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21st Space Wing completes unit effectiveness inspection

PETERSON AIR FORCE BASE, Colo. --

Just like people, organizations need regular checkups to make sure that they are healthy and that everything is functioning the way it’s meant to. That’s why wings across the Air Force maintain inspection programs. The Air Force Space Command Inspector General recently concluded a week-long capstone inspection of the 21st Space Wing that dove into its different organizations and programs.

This capstone inspection was the culmination of a larger, 30-month, unit effectiveness inspection period in which the IG also conducted several on-site visits at Peterson Air Force Base, Cheyenne Mountain Air Force Station and Schriever Air Force Base, Colorado; Cavalier Air Force Station, North Dakota; Thule Air Base, Greenland; and the Maui Space Surveillance Complex, Hawaii.

Inspection team members looked at the wing through the lens of four major graded areas to create a comprehensive assessment of unit effectiveness. Those areas are executing the mission, managing resources, improving the unit and leading people. Each area and wing as a whole can be graded ineffective, marginally effective, effective or highly effective.

The 21st SW was graded effective overall and within each of the major graded areas.

“The UEI evaluates commander’s inspection program accuracy, adequacy and relevance, and it provides an independent assessment of the wing’s resource management, leadership, process improvement efforts and ability to execute the mission,” said Tech. Sgt. Shierae Bryan, 21st SW IG inspection planner. “The UEI focuses on identifying areas where risks from undetected non-compliance are greatest and aiding wing commanders in identifying areas for improvement in the Commander’s Inspection Program.”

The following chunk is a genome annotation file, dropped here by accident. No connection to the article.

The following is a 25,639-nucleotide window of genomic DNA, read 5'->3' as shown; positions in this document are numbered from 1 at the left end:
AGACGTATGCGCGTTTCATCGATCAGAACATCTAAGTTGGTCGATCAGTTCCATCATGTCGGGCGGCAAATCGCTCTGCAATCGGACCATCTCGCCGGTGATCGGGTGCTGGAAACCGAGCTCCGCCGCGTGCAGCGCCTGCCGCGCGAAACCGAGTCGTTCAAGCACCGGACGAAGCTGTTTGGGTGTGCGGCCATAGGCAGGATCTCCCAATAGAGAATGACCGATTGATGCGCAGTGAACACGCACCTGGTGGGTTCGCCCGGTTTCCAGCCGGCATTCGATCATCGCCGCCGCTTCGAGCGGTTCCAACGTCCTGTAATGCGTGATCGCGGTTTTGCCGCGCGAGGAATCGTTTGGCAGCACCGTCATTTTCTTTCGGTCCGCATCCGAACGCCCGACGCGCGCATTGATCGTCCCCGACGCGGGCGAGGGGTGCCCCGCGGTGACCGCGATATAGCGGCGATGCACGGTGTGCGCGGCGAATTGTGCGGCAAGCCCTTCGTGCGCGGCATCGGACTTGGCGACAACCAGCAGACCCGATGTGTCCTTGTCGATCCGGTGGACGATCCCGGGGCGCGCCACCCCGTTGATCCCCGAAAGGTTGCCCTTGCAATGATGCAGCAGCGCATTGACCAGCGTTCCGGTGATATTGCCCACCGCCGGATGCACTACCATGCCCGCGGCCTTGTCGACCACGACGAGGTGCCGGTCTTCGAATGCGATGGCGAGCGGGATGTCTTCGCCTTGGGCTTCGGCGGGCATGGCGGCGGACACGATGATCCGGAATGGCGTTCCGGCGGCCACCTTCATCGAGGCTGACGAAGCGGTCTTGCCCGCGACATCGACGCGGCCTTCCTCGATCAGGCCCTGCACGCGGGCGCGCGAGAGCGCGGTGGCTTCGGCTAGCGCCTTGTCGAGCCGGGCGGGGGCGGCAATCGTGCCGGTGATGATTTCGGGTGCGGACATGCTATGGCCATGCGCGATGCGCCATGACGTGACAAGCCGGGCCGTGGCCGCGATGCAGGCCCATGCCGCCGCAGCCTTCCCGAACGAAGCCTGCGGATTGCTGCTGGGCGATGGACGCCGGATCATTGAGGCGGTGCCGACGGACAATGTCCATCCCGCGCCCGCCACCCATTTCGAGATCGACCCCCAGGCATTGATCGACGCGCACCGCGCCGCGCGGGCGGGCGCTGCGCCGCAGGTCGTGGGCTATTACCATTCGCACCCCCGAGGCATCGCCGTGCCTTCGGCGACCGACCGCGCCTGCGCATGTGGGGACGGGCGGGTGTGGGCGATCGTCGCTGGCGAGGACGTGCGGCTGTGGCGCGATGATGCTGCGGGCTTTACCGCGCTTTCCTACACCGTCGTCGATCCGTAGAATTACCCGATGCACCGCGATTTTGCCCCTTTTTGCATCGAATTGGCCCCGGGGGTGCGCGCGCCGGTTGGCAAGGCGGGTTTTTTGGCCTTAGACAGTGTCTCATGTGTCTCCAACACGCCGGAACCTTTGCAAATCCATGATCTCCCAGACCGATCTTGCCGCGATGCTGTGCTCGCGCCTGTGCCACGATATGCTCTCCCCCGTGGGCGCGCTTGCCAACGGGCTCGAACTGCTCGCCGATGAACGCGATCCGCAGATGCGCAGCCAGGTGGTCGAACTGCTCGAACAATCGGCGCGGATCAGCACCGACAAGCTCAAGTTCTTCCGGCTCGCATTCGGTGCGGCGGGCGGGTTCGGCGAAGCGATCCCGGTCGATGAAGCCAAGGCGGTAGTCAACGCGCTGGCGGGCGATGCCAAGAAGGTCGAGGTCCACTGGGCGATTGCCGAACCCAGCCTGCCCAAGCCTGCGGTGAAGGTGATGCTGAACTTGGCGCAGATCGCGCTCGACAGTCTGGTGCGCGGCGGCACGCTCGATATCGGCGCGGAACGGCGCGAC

Col. Thomas Falzarano, 21st Space Wing commander, said that while there’s always going to be areas that have room for improvement, he believes that the wing nailed the inspection as a team.

“The IG was thoroughly impressed with your professionalism,” he said. “I appreciate everything you do every day.”

The IG also recognized individuals and teams within the wing that stood out as professional performers.

“We have an entire wing of outstanding and amazing airmen and professional performers and I wish we could catch all of you doing great things,” Falzarano said.

Individual professional performers included:

  • Master Sgt. Lance Tressler, 21st Space Wing Chapel
  • Staff Sgt. Kevin Acevedo-Nunez, Diance Boldt and Sara Plambeck, 21st Space Wing Judge Advocate
  • Senior Airman Joseph Kerlavage, Kimberly Gresens and James Parkinson, 21st Comptroller Squadron
  • Master Sgt. Heather Witworth, 21st Medical Group
  • Capt. Louis Pagano and Staff Sgt. Alyssa Perez, 21st Medical Squadron
  • 1st Lt. Felicia Williams, 21st Medical Support Squadron
  • Senior Airman Siara Pinick and Tech. Sgt. Dwain Tolbert, 21st Operational Medical Readiness Squadron
  • Walter Heathcoat, 21st Force Support Squadron
  • Kylie Hager, 21st Contracting Squadron
  • William Bland, 21st Logistics Readiness Squadron
  • Senior Airman Anthony Bustamante, 21st Security Forces Squadron
  • 1st Lt. William Jeffers and 1st Lt. Rio Sarmiento, 16th Space Control Squadron

Professional teams included:

  • The community support coordinator/violence prevention integrator team
  • The Colorado Springs Regional Command Post training team
  • The 21st Space Wing Public Affairs command information division team
  • The 21st MDSS medical readiness team
  • The 21st Health Care Operations Squadron tactical combat casualty care team
  • The 21st OMRS deployment availability working group
  • The 21st CES electrical and power production shops and readiness and emergency management teams
  • The 21st SFS alpha flight element one east gate, golf one days/mid-shift, standardization and evaluation and visitor control center teams
  • The 16th SPCS resource advisor team and training flight
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